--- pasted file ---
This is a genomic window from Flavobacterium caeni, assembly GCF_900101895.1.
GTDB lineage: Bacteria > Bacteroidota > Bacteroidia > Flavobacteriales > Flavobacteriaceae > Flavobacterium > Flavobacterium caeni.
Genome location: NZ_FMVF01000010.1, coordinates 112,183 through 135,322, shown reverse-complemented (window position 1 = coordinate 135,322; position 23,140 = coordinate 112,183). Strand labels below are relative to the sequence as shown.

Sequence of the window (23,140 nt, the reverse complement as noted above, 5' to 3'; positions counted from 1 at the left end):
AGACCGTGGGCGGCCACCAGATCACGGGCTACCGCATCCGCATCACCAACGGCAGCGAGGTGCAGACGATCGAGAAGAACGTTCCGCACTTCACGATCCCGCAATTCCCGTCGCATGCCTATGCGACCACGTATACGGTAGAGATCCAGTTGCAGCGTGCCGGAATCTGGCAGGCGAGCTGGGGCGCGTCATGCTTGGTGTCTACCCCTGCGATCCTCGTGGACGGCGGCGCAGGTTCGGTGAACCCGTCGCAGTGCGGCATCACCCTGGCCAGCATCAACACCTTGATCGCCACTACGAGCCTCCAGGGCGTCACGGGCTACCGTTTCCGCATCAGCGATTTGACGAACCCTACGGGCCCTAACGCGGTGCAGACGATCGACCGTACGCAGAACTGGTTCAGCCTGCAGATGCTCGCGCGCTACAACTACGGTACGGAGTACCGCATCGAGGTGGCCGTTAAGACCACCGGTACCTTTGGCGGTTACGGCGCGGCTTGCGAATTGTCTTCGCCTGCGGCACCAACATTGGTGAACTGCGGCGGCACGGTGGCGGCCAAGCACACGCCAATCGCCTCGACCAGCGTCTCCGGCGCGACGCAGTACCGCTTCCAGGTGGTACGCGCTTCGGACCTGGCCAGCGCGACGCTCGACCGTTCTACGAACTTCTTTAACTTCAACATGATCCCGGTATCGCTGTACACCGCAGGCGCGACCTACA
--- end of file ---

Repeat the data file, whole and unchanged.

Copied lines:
This is a genomic window from Flavobacterium caeni, assembly GCF_900101895.1.
GTDB lineage: Bacteria > Bacteroidota > Bacteroidia > Flavobacteriales > Flavobacteriaceae > Flavobacterium > Flavobacterium caeni.
Genome location: NZ_FMVF01000010.1, coordinates 112,183 through 135,322, shown reverse-complemented (window position 1 = coordinate 135,322; position 23,140 = coordinate 112,183). Strand labels below are relative to the sequence as shown.

Sequence of the window (23,140 nt, the reverse complement as noted above, 5' to 3'; positions counted from 1 at the left end):
AGACCGTGGGCGGCCACCAGATCACGGGCTACCGCATCCGCATCACCAACGGCAGCGAGGTGCAGACGATCGAGAAGAACGTTCCGCACTTCACGATCCCGCAATTCCCGTCGCATGCCTATGCGACCACGTATACGGTAGAGATCCAGTTGCAGCGTGCCGGAATCTGGCAGGCGAGCTGGGGCGCGTCATGCTTGGTGTCTACCCCTGCGATCCTCGTGGACGGCGGCGCAGGTTCGGTGAACCCGTCGCAGTGCGGCATCACCCTGGCCAGCATCAACACCTTGATCGCCACTACGAGCCTCCAGGGCGTCACGGGCTACCGTTTCCGCATCAGCGATTTGACGAACCCTACGGGCCCTAACGCGGTGCAGACGATCGACCGTACGCAGAACTGGTTCAGCCTGCAGATGCTCGCGCGCTACAACTACGGTACGGAGTACCGCATCGAGGTGGCCGTTAAGACCACCGGTACCTTTGGCGGTTACGGCGCGGCTTGCGAATTGTCTTCGCCTGCGGCACCAACATTGGTGAACTGCGGCGGCACGGTGGCGGCCAAGCACACGCCAATCGCCTCGACCAGCGTCTCCGGCGCGACGCAGTACCGCTTCCAGGTGGTACGCGCTTCGGACCTGGCCAGCGCGACGCTCGACCGTTCTACGAACTTCTTTAACTTCAACATGATCCCGGTATCGCTGTACACCGCAGGCGCGACCTACA